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How to Open a Champagne Bottle Without Spilling a Drop

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As cinematic and celebratory as it may seem to loudly pop a cork and spray frothy bubbles, few of us want to waste wine or clean up the aftermath. Fortunately, it’s easy to learn how to open a bottle of Champagne and not lose a drop or dodge projectiles.

Here are five steps to open a bottle of Champagne or sparkling wine like a pro.

Step 1: Chill Your Champagne

Illustration by Eric DeFreitas

The best temperature to serve Champagne and other sparkling wine is 41–45°F, though some drink vintage Champagne at 45–50°F to enhance its bready flavors. Most home refrigerators are kept below 40°F, so if you’re grabbing a bottle straight from the fridge, give it a few moments to come to temperature.

Either way, a well-chilled bottle is vital for both flavor and function.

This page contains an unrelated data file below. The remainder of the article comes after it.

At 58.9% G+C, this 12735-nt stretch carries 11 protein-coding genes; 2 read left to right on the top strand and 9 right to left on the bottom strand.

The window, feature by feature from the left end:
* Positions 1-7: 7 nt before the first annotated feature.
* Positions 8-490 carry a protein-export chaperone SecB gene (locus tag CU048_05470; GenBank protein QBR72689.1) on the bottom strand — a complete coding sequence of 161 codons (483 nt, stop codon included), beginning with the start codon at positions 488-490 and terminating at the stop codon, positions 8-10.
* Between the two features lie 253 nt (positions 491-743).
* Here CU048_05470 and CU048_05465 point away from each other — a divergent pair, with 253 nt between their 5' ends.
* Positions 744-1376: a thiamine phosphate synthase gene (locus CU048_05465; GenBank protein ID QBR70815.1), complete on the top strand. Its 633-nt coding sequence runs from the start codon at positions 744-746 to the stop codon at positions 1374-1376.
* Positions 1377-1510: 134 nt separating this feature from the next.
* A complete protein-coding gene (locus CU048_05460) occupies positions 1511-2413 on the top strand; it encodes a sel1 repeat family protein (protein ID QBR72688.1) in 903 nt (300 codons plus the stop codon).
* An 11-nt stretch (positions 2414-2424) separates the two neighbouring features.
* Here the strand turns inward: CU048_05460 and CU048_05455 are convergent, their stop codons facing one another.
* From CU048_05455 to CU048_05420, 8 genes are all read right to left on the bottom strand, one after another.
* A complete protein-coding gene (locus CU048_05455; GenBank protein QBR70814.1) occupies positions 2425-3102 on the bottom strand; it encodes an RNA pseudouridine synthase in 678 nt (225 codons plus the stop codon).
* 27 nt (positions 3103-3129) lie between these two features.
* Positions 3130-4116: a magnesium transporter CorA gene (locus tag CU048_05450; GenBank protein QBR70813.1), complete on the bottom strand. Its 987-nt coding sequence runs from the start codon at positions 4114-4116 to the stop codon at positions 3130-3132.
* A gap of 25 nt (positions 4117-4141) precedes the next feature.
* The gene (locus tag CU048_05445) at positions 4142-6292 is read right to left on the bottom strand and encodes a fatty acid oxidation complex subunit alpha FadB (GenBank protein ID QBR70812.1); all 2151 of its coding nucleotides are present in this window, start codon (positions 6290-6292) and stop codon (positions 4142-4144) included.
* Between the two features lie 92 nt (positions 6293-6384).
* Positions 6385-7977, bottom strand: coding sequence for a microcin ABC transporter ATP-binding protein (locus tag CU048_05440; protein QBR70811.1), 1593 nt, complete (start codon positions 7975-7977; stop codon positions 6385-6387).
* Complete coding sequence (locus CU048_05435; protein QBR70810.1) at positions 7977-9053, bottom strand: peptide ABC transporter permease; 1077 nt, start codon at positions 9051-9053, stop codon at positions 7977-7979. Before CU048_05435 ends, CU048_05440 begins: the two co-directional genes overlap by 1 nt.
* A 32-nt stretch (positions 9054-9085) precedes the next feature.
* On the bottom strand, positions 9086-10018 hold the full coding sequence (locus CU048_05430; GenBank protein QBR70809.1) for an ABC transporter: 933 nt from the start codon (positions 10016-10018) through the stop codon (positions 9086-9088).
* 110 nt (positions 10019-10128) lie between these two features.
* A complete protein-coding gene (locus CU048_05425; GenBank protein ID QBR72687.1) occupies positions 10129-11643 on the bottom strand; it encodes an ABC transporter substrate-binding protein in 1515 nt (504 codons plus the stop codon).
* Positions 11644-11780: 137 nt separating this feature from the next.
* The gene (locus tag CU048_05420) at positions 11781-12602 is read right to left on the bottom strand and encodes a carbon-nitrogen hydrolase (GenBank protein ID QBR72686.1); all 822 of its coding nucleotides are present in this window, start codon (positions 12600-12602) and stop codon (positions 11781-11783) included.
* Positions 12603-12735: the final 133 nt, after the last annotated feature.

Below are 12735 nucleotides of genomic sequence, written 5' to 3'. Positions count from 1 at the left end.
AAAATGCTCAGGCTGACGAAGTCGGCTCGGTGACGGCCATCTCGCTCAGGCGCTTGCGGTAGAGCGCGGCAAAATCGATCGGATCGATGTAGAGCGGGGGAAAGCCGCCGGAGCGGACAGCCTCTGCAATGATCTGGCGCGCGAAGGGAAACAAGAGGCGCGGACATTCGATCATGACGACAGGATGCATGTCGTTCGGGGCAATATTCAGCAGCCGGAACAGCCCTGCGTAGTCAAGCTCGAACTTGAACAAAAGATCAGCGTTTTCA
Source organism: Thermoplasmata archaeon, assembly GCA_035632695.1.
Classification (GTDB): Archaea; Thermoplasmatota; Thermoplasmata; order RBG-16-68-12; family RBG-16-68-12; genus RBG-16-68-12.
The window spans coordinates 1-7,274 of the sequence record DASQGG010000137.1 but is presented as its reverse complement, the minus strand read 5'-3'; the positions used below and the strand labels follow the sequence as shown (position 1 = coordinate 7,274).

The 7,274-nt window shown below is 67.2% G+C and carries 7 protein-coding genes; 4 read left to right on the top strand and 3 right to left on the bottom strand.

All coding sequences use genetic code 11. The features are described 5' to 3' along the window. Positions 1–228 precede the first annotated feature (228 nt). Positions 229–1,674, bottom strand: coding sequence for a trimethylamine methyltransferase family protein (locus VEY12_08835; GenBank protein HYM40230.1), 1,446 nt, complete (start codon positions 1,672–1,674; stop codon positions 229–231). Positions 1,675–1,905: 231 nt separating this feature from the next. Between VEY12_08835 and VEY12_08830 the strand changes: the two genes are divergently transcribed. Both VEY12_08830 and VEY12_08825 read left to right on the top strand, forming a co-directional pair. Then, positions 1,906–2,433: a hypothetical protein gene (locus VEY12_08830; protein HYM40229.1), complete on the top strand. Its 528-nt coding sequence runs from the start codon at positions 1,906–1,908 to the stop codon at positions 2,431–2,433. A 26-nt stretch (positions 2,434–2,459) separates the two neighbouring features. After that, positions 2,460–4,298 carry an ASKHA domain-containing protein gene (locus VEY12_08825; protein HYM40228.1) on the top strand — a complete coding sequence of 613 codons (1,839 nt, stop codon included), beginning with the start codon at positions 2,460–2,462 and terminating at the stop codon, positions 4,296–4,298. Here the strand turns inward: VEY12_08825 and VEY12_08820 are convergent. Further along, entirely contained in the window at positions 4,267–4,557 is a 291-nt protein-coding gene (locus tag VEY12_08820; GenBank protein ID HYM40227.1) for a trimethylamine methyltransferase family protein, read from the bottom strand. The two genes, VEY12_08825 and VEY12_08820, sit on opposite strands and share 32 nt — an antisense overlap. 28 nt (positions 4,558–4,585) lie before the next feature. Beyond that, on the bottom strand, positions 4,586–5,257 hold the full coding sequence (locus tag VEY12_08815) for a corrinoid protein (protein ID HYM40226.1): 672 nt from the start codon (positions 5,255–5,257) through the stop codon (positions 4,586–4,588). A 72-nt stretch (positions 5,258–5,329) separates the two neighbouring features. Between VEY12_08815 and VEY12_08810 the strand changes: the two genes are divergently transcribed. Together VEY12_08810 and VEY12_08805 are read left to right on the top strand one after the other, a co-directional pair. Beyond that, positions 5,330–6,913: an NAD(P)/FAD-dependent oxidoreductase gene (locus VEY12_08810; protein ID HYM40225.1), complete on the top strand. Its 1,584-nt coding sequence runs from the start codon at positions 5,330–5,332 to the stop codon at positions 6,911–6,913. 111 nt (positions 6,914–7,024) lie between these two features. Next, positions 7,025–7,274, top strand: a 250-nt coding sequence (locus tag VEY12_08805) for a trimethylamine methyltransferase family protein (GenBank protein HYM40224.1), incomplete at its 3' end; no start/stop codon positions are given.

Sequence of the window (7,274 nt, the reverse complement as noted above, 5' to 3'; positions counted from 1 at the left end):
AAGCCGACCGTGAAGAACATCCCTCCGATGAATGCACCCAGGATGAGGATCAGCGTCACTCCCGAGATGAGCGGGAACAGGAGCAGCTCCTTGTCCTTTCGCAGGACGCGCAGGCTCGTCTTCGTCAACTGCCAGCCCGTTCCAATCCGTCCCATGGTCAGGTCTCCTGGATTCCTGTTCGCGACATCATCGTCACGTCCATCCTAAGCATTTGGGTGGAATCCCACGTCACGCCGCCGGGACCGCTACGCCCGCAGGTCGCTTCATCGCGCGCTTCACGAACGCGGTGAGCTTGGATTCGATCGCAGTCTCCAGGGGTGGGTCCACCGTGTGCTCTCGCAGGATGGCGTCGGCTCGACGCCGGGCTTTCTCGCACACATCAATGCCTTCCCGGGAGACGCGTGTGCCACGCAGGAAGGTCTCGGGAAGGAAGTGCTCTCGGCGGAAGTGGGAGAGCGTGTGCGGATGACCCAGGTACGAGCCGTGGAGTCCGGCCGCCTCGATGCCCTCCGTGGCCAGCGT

“Warm bubbles are agitated bubbles, so Champagne that’s too warm will almost always vigorously spew out of the bottle,” says Davon D. E. Hatchett, a wine writer, wine law attorney and content creator. “Properly chilled bubbles typically remain calmer, and therefore remain inside where you want them.”

Hatchett wraps a cold towel around the neck of her bottle right before she opens it.

“The cold glass of the neck creates a temperature barrier that keeps the pressure in the remainder of the bottle more controlled,” she says. It becomes less likely that any bubbles will escape when you pull out the cork. “The last thing I want to do is spill any of that precious elixir.”

Step 2: Dry the Bottle

Illustration by Eric DeFreitas

Chilled bottles can be damp from condensation, which can make a firm grip difficult. Wipe the bottle dry with a clean towel or cloth so you can hold it steady.

Step 3: Untie the Cage

Illustration by Eric DeFreitas

The cage, or muselet, is the wire contraption atop the cork of a bottle of sparkling wine. It might seem intuitive to take it off before you remove the cork, but William Edwards, the beverage director at Manhatta in New York City, advises otherwise.

Edwards drapes a towel or serviette over the cork and cage. He then unties the cage with his off hand while his dominant hand exerts steady downward pressure on the cork.